Davidson v. ClearmanAnnotate this Case
391 S.W.2d 48 (1965)
John L. DAVIDSON et ux., Petitioners, v. V. R. CLEARMAN, Respondent.
Supreme Court of Texas.
April 28, 1965.
On Rehearing June 16, 1965.
*49 Rawlings, Sayers, Scurlock & Eidson, Fort Worth, Gerald E. Stockard, Denton, for petitioners.
Coleman & Whitten, Denton, for respondent.
This is a suit by respondent Clearman, as plaintiff, against petitioners John L. Davidson and wife, as defendants, to recover on a mechanic's and materialman's contract and the note given by the Davidsons to Clearman to pay for the erection of a house on property belonging to the Davidsons. Clearman's pleadings on which he went to trial declared upon the written contract and note. During the course of the trial, Clearman was permitted to file a trial amendment in which, in the alternative, he sought to recover on quantum meruit. No homestead question has been raised nor did plaintiff seek to foreclose a constitutional lien to secure the labor and material used by him in carrying out the mechanic's and materialman's contract. Plaintiff sought recovery of attorney's fees as provided in the contract and note, and had no plea for recovery of statutory attorney's fees under Art. 2226, Revised Civil Statutes, Vernon's Ann.Civ.St. art. 2226.
A trial before a jury resulted in the court rendering judgment for plaintiff against the defendants for the reasonable value of the work performed and the materials furnished by plaintiff Clearman in constructing the house, less certain credits and plus interest and attorney's fees and for foreclosure of the mechanic's and materialman's lien on the property. Defendants appealed to the Court of Civil Appeals, which affirmed the trial court's judgment. 380 S.W.2d 836.
We modify the judgments of the courts below and, as modified, affirm judgment for plaintiff as hereinafter set out.
The material facts are as follows: After the execution of the mechanic's and materialman's lien and its accompanying note for $28,750.00, Clearman began to construct the improvements.
The improvements were to be completed within one hundred twenty (120) days from August 26, 1961, and the note was due at the end of such one hundred twenty (120) days. Much discussion took place between the parties regarding Clearman's compliance with the terms of the contract.
Defendants, Davidsons, moved into the house February 15, 1962, and continued to occupy the same, but refused to make any payment on the noteother than $4,000.00 theretofore paidon the ground that Clearman had not performed his obligations under the contract and further payments were not due.
The jury found: (1) That defendants did not move into the house (February 15, 1962) and occupy it to the exclusion of plaintiff Clearman; (2) that there were defects and omissions in the house constructed by plaintiff other than those agreed upon by the parties; (3) that plaintiff did not substantially perform his contract; (4) that an agent of defendants prevented plaintiff from substantially performing his contract; (5) the reasonable value of the work and materials furnished by the plaintiff was $27,150.00; (6) and (7) that the difference in the value of the house in its then condition and its value if it had been constructed in accordance with the contract and without the defects and omissions was the sum of $2,000.00.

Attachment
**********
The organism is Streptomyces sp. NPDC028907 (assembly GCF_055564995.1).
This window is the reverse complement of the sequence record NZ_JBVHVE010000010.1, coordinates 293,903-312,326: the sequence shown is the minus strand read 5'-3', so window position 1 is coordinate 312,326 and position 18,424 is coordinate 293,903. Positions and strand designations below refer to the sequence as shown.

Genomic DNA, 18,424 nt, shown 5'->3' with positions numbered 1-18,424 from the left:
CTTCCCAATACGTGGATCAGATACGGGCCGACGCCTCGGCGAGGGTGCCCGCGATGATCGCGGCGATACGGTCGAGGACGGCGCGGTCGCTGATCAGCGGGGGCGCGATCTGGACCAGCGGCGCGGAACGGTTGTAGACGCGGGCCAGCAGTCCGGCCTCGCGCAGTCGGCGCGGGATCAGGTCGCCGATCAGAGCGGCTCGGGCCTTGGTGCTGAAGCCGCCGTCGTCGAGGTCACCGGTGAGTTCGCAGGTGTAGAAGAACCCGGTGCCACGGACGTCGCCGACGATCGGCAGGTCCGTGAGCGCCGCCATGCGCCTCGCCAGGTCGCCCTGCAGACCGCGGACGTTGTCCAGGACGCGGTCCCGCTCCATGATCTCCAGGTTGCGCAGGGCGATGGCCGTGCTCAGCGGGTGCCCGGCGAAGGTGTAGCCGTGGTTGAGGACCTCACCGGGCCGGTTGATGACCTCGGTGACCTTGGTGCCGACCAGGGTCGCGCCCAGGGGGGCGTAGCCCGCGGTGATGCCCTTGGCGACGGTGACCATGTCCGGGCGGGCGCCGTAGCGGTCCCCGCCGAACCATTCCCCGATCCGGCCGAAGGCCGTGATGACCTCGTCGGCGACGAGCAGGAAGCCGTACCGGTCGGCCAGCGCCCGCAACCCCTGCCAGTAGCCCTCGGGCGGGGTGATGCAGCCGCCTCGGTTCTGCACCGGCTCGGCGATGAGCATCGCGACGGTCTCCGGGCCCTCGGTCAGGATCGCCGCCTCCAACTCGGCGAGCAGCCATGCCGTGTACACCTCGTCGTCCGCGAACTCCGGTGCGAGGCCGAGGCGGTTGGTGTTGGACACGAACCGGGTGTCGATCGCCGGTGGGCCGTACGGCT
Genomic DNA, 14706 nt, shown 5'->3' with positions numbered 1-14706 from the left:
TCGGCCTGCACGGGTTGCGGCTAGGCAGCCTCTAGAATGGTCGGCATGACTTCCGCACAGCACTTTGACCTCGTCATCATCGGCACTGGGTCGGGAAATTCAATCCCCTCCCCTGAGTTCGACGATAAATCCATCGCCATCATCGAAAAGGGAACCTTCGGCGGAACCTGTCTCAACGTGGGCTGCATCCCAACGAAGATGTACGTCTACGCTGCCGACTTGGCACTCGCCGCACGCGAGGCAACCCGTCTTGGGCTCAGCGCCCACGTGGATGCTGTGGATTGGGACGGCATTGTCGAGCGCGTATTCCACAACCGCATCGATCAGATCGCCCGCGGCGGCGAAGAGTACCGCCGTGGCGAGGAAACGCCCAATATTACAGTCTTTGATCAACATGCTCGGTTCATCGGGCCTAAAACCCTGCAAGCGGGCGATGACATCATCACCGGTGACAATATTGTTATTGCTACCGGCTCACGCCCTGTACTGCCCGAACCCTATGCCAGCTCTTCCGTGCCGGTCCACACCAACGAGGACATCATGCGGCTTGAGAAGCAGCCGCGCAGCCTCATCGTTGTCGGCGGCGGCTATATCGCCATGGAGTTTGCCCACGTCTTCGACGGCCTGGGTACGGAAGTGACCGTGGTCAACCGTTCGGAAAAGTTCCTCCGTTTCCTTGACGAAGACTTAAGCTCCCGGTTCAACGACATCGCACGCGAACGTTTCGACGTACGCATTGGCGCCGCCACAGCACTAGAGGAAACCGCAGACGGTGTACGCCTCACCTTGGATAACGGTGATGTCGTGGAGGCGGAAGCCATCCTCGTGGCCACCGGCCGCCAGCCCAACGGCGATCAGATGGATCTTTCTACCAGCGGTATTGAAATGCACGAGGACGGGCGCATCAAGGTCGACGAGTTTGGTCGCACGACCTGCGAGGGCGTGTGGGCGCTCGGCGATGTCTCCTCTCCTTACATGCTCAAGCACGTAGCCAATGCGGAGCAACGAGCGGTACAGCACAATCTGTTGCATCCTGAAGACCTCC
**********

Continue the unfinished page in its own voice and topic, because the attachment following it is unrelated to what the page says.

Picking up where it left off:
On these answers the trial court first rendered a judgment for the plaintiff on the contract. This judgment specifically set out the contract price plus the additions *50 agreed upon between the parties. From this total the judgment specifically enumerated the credits under the contract and pleadings to which the defendants were entitled, subtracted these credits and the $2,000.00 damages from the enumerated charges and rendered judgment for plaintiff against the defendant for the balance remaining. This judgment also carried interest at the contract rate of 10% per annum from February 15, 1962, plus $2,500.00 attorney's fees. The note provided for a reasonable attorney's fee in the event suit was filed. It was stipulated that if an attorney's fee were recoverable, the sum of $2,500.00 was a reasonable fee. The court ordered a foreclosure of the mechanic's and materialman's lien under proper order of sale and adjudged all the costs against the plaintiff Clearman.
Later the trial court rendered what was termed a corrected judgment. This judgment carried forward the interest, attorney's fees and foreclosure provisions of the first judgment, but rendered judgment for plaintiff against the defendant for $27,150.00, as found by the jury to be the reasonable value of labor and materials furnished by the plaintiff in constructing the improvements. Credit on this amount was limited to the $4,000.00 paid by defendants prior to filing suit. This corrected judgment was rendered on the plaintiff's plea for quantum meruit, plus the contract attorney's fee and interest. Defendants appealed from this judgment, but no appeal or cross-assignments were filed by plaintiff.